The Beginner’s Guide to Realism in Literature

Realism in literature is a literary movement that emerged in the 19th century and sought to depict everyday life and the world as it truly is, without idealization or romanticism.

The realist writers aimed to portray characters and events in a manner that closely resembled the experiences and observations of ordinary people.

This movement was a reaction against the previous Romantic movement, which often focused on heightened emotions, exotic settings, and fantastical elements.

Characteristics of Realism

These are some of the main characteristics of realist literature

  1. Writers describe everyday activities.
  2. Realism is attention to detail, and an effort to replicate the true nature of reality in a way that novelists had never attempted.
  3. Their stories take place primarily in middle or lower-class society.
  4. Subjects are depicted without embellishment and interpretation
  5. The character is more important than the action and plot.
  6. Objectivity is totally important in its writing.
  7. The realist novel was heavily informed by journalistic techniques, such as objectivity and fidelity to the facts of the matter.
  8. Realism didn’t follow a plot structure because life doesn’t follow those patterns.
  9. Critics sometimes accused the practitioners of Realism of focusing only on the negative aspects of life.

Realist Writers and Their Literary Works

Famous realist authors include Gustave Flaubert, Leo Tolstoy, Charles Dickens, George Eliot, Mark Twain, and Thomas Hardy.

These writers crafted stories that depicted the human condition and the complexities of life with a focus on authenticity and a rejection of romanticized ideals.

Realism in literature continues to influence modern literary works as writers seek to explore the multifaceted aspects of the human experience.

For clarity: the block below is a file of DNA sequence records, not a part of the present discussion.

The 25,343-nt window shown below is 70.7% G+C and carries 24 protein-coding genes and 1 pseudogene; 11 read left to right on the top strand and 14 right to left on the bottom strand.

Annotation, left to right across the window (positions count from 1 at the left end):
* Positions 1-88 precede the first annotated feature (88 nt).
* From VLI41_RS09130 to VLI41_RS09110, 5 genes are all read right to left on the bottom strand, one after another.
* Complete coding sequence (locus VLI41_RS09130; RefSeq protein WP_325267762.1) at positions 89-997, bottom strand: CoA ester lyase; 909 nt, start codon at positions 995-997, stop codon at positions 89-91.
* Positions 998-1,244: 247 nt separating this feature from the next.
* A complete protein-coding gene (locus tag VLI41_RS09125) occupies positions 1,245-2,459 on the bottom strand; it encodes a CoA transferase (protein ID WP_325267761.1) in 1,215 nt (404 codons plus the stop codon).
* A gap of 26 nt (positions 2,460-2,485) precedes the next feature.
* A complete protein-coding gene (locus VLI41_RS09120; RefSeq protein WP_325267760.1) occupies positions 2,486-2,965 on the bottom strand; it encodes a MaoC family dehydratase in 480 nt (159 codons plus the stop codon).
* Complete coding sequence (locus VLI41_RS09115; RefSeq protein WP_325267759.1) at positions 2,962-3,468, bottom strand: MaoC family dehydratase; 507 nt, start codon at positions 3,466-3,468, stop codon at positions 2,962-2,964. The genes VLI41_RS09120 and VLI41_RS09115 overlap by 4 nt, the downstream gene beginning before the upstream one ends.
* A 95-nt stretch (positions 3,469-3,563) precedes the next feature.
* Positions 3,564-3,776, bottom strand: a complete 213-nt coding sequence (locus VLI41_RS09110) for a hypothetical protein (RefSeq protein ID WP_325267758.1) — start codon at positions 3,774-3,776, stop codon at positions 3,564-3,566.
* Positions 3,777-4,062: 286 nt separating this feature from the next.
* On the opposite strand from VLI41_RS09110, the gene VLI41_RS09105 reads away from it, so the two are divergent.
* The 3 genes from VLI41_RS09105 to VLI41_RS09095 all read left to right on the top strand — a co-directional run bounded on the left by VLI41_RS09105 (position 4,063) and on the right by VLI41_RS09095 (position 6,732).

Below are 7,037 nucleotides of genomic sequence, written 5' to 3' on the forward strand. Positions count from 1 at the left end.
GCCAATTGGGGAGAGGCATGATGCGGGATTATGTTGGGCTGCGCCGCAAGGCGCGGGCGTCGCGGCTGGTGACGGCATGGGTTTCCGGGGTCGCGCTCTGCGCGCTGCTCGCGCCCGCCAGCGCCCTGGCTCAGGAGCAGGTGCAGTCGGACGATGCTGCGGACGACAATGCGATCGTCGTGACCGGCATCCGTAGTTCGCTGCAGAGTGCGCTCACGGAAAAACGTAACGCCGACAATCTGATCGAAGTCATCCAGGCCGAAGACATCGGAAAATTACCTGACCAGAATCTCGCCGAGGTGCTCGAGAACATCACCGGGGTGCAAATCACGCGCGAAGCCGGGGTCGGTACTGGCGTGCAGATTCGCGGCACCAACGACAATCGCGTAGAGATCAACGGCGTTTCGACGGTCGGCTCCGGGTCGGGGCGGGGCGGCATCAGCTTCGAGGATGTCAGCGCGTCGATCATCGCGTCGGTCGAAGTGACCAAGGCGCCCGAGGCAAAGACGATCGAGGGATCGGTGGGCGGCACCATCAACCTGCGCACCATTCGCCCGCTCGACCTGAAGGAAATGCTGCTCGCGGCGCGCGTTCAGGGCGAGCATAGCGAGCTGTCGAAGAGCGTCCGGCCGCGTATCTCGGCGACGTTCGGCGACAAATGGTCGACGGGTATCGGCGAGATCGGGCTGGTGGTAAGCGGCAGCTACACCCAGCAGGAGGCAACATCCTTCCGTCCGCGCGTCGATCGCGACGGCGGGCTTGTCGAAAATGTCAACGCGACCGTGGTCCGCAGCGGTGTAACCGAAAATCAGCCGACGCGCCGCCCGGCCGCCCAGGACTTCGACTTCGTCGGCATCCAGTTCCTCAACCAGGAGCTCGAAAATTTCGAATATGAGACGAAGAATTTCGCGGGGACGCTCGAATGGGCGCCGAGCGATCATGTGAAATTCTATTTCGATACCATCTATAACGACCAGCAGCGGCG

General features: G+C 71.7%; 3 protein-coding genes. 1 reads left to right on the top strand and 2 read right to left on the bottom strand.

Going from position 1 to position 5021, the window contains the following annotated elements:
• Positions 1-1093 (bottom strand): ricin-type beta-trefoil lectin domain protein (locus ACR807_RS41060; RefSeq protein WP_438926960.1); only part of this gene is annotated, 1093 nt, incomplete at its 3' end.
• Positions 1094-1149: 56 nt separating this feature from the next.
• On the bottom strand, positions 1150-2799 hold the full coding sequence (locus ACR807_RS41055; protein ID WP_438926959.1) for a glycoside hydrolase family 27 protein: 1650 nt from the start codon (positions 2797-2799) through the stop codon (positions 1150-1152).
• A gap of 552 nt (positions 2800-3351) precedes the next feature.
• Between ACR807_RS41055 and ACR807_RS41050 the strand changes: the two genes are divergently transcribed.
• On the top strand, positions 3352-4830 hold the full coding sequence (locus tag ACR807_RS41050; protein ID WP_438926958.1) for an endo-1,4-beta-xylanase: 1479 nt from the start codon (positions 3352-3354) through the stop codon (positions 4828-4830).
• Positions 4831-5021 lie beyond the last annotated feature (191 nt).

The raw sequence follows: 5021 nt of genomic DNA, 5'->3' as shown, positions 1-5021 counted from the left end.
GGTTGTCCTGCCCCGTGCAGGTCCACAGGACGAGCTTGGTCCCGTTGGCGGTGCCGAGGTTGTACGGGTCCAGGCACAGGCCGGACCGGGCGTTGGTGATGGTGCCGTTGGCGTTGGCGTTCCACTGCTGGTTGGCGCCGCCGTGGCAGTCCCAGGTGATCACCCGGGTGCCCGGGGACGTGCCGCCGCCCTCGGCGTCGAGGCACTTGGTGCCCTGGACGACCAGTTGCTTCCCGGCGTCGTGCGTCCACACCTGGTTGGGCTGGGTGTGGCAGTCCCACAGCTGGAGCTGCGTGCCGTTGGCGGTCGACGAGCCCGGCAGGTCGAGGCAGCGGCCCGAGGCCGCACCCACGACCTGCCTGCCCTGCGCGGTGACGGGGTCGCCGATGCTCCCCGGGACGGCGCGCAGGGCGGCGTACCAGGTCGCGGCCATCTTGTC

•  Samuel Langhorne Clemens (November 30, 1835 – April 21, 1910), better known by his pen name Mark Twain, was an American writer, humorist, entrepreneur, publisher, and lecturer. Among his novels are The Adventures of Tom Sawyer (1876) and its sequel, the Adventures of Huckleberry Finn (1885), the latter often called “The Great American Novel”.
  • Mary Anne Evans (22 November 1819 – 22 December 1880; alternatively “Mary Ann” or “Marian”), known by her pen name George Eliot, was an English novelist, poet, journalist, translator, and one of the leading writers of the Victorian era. She is the author of seven novels, including Adam Bede (1859), The Mill on the Floss (1860), Silas Marner (1861), Middlemarch (1871–72), and Daniel Deronda(1876), most of which are set in provincial England and known for their realism and psychological insight.
  • William Dean Howells was an American realist novelist, literary critic, and playwright, nicknamed “The Dean of American Letters”. He was particularly known for his tenure as editor of The Atlantic Monthly, as well as for his own prolific writings, including the Christmas story “Christmas Every Day” and the novels The Rise of Silas Lapham and A Traveler from Altruria.

Other Literary Movements and Periods

If you want to learn more about literary periods and movements, consider visiting some of these posts:

  1. Marxist Literary Criticism
  2. A Guide to Romanticism in Literature
  3. A Guide to The Enlightenment Literature
  4. A Guide to Postmodernism in Literature
  5. A Guide to the Beat Generation in Literature
  6. A Guide to Modernism in Literature
  7. The Beginner’s Guide to Realism in Literature
Manuel Campos, English Professor

Manuel Campos

I am Jose Manuel, English professor and creator of, a blog whose mission is to share lessons for those who want to learn and improve their English